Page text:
Author Contributions

Conceptualization: CG and RW; Literature research: CG; Draft preparation: CG and RW; Review and editing: CG, ME, and RW. All authors have read and agreed to the published version of the manuscript.

Conflict of Interest

The authors declare that the research was conducted in the absence of any commercial or financial relationships that could be construed as a potential conflict of interest.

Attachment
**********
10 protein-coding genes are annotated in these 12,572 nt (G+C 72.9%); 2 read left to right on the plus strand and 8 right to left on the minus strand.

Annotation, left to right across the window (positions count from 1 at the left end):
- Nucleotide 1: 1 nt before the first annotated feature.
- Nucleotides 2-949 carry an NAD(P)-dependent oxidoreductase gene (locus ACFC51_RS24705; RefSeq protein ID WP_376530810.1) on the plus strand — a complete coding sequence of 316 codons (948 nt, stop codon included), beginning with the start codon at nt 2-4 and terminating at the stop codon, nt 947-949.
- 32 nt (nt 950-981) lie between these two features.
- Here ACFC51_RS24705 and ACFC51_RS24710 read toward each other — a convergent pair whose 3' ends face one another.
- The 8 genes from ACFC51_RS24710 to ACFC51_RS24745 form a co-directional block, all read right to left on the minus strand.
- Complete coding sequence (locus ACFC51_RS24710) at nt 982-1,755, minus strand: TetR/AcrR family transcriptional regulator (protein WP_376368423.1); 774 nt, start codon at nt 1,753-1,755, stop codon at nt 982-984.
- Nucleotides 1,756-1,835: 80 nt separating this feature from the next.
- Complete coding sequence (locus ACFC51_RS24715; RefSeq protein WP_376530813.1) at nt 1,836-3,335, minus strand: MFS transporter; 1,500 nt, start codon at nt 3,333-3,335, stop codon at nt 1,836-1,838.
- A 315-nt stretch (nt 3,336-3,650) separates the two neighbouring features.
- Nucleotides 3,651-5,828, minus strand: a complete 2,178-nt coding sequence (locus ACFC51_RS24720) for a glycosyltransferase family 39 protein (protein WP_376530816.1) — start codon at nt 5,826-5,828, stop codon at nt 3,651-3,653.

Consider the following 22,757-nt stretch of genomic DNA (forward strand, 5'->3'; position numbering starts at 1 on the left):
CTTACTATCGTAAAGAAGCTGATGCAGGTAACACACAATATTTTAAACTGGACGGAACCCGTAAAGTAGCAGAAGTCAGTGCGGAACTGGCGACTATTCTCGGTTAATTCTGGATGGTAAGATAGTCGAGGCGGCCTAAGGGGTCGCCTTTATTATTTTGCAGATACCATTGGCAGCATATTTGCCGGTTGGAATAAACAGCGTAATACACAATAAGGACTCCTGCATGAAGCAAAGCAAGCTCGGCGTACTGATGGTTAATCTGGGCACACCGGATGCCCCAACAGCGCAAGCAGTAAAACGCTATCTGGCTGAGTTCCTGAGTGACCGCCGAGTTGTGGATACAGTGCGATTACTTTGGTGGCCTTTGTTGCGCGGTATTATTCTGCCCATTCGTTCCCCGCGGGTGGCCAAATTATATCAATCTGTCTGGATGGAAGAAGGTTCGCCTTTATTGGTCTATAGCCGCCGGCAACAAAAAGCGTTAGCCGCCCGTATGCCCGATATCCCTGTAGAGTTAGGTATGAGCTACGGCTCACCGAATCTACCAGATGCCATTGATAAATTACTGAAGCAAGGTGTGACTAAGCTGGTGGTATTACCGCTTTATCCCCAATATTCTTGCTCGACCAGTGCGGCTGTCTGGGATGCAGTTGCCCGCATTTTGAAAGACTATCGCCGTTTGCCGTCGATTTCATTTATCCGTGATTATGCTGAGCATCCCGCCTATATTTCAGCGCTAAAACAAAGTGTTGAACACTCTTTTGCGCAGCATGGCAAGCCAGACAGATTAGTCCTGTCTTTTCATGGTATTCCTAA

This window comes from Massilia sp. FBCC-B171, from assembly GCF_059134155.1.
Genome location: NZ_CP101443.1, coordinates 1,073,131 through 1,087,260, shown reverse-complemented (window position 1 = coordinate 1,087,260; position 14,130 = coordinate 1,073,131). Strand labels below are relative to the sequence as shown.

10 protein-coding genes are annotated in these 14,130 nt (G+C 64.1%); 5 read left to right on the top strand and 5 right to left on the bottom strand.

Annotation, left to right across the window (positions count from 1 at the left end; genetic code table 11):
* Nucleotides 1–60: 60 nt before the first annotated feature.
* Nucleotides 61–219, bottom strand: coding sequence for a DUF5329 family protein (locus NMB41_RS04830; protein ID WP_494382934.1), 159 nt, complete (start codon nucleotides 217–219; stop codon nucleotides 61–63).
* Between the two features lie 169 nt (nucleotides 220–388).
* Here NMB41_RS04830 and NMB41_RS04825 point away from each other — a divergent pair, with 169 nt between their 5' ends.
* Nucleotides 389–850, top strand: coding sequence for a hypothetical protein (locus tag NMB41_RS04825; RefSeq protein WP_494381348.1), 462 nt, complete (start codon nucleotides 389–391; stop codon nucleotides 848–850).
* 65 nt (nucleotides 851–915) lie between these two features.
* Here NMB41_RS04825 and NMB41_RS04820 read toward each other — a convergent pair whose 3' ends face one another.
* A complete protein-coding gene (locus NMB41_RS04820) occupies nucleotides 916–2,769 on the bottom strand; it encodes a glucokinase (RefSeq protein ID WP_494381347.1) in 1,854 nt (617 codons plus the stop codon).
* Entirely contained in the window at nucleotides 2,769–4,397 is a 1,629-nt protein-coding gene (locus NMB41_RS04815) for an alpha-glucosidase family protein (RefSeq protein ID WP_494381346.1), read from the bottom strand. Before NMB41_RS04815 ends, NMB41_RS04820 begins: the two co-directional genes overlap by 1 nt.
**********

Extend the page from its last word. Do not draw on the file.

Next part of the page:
Publisher’s Note

All claims expressed in this article are solely those of the authors and do not necessarily represent those of their affiliated organizations, or those of the publisher, the editors and the reviewers. Any product that may be evaluated in this article, or claim that may be made by its manufacturer, is not guaranteed or endorsed by the publisher.

References


Disclaimer:

This article is autogenerated using RSS feeds and has not been created or edited by OA JF.

Click here for Source link (https://www.frontiersin.org/)